YHWH God is represented as declaring that it was not good for the man to be alone (to “be sleeping alone” [Targum Jonathan]) Therefore, he determined to make a suitable “helper” for him or a companion like him, a genuine support. Before the man received this “helper,” he was given the opportunity to name animals and birds that YHWH God had formed from the soil or the elements of the ground. Among all these creatures, the man did not see any of them as a suitable “helper” for him. The man’s naming the creatures implied his superiority over them. Only humans possess the capacity to name creatures, and this has continued to the present time. (2:19, 20)
YHWH God is portrayed as causing the man to fall into a deep sleep, removing from him one rib and then closing up the flesh over the place from which the rib had been taken. Thereafter he formed the rib into a woman and brought her to the man. (2:21, 22) Targum Jonathan says that the “thirteenth rib of the right side” was removed. This view probably is based on the reality that both men and women have the same number of ribs — 24. It may be noteworthy, however, that a partially removed rib can regenerate if the periosteum (the membrane of connective tissue around the bone) remains intact. Moreover, the bone does contain the potential for the formation of another human.
Rabbi Sa’adiah ben Yosef Gaon (882/892 – 942 CE) explained that the creation of the woman from the rib of the man was done with wisdom. It would motivate the man to treat her mercifully as she was one of his body parts, and she would regard him as the source of her life. He would look after her as a man would guard a piece of himself, and she would follow him in the manner a limb would follow the body. Abarbanel (a fifteenth-century Portuguese Jewish Bible commentator) concluded that the woman was not created from the man’s foot so that he would not consider her to be a lowly maidservant, nor was she created from his head so that she would lord over him. Instead, she was created from his side so that she would be equal to him.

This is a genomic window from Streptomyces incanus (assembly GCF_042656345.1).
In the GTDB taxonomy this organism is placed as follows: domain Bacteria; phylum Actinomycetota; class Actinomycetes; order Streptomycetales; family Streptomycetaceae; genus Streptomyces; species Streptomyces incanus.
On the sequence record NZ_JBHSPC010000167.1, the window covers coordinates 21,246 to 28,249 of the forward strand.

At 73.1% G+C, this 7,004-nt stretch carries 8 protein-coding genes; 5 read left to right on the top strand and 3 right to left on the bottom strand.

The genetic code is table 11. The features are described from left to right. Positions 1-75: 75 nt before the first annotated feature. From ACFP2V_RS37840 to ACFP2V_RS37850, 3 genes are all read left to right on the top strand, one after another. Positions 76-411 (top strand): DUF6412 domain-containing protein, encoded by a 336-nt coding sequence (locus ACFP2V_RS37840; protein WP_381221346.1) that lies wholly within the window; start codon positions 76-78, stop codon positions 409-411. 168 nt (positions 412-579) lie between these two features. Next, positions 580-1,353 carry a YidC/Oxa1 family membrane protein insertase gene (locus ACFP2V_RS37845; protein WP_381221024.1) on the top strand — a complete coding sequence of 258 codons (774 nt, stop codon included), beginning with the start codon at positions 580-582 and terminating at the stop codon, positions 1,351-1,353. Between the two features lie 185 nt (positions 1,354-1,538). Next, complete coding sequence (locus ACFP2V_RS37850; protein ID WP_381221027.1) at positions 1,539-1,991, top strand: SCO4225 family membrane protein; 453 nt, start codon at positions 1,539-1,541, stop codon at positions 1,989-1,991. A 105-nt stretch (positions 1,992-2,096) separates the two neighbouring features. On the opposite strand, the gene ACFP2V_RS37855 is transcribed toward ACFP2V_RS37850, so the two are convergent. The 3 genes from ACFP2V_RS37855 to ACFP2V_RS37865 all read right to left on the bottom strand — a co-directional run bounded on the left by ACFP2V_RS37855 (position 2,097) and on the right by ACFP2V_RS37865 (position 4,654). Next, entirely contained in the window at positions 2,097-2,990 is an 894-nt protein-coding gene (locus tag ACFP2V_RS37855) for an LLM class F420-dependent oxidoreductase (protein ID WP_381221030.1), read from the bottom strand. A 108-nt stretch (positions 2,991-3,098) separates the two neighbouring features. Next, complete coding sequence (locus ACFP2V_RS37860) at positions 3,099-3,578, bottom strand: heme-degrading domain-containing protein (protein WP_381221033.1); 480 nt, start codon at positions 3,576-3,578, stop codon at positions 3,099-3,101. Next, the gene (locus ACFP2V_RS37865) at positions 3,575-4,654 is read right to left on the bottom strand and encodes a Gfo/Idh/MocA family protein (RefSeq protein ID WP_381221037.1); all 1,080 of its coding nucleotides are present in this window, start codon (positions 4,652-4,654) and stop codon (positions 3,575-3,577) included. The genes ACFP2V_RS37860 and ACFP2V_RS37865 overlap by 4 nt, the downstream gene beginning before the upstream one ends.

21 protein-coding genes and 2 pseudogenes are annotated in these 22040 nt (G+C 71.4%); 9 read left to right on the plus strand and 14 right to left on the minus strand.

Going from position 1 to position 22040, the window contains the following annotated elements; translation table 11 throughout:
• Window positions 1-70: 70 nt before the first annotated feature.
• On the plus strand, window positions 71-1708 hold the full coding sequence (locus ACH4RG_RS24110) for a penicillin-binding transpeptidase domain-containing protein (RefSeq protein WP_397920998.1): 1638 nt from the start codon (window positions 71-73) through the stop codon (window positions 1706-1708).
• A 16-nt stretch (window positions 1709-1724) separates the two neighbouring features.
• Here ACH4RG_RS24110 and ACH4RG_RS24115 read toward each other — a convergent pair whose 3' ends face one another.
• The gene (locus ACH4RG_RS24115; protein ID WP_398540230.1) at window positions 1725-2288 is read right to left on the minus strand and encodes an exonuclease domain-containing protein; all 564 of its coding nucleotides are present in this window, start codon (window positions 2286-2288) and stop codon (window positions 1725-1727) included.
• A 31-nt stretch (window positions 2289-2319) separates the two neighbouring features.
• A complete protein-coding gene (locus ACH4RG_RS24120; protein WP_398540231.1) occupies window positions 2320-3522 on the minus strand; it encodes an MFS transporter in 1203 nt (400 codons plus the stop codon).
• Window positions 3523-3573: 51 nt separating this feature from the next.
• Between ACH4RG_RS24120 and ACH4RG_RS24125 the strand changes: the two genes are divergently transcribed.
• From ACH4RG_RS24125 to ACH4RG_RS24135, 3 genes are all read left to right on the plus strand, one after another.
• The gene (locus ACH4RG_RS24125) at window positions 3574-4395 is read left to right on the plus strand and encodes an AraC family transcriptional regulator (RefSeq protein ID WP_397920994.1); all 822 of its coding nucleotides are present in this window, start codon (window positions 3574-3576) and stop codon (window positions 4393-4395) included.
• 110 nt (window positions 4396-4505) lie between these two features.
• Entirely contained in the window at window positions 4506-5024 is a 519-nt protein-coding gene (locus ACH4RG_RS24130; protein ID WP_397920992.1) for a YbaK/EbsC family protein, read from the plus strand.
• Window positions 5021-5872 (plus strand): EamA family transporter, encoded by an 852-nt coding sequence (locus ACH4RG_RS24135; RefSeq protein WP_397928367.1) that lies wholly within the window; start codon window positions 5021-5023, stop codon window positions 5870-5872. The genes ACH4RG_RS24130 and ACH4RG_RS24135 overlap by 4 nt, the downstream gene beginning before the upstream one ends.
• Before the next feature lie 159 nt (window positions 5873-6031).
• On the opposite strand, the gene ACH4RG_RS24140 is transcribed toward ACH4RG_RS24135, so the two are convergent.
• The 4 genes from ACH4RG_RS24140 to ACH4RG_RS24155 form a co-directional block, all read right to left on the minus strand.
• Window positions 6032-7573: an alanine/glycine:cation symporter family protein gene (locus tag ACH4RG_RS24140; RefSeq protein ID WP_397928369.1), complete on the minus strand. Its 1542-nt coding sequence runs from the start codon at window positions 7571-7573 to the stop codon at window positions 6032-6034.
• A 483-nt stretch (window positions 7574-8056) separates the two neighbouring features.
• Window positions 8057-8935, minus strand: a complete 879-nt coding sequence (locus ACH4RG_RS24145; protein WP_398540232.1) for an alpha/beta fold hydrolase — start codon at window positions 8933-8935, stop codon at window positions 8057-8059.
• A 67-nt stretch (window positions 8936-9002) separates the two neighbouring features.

The man was delighted when he saw the woman and is quoted as expressing himself in poetic language. “At last this one [is] bone of my bones and flesh of my flesh. This one will be called woman, for from man this one was taken.” (2:23)
The union that would result from a man with his wife would become closer than that which had existed with his parents. A man would leave his father and his mother, attaching himself to his wife and forming a partnership as “one flesh,” comparable to that of just one person or a union of the closest kinship possible. (2:24) Both the man and the woman remained naked in their created state, but they were not ashamed. (2:25)
Considerable uncertainty exists whether the Hebrew word shóham (2:12) designates onyx. The Septuagint is inconsistent in how it renders this word (berýllion [beryl], ónyx, prasinos [“light green” stone], sárdion [sardius], smáragdos [“bright green” stone, probably emerald], and soóm [possibly carnelian]).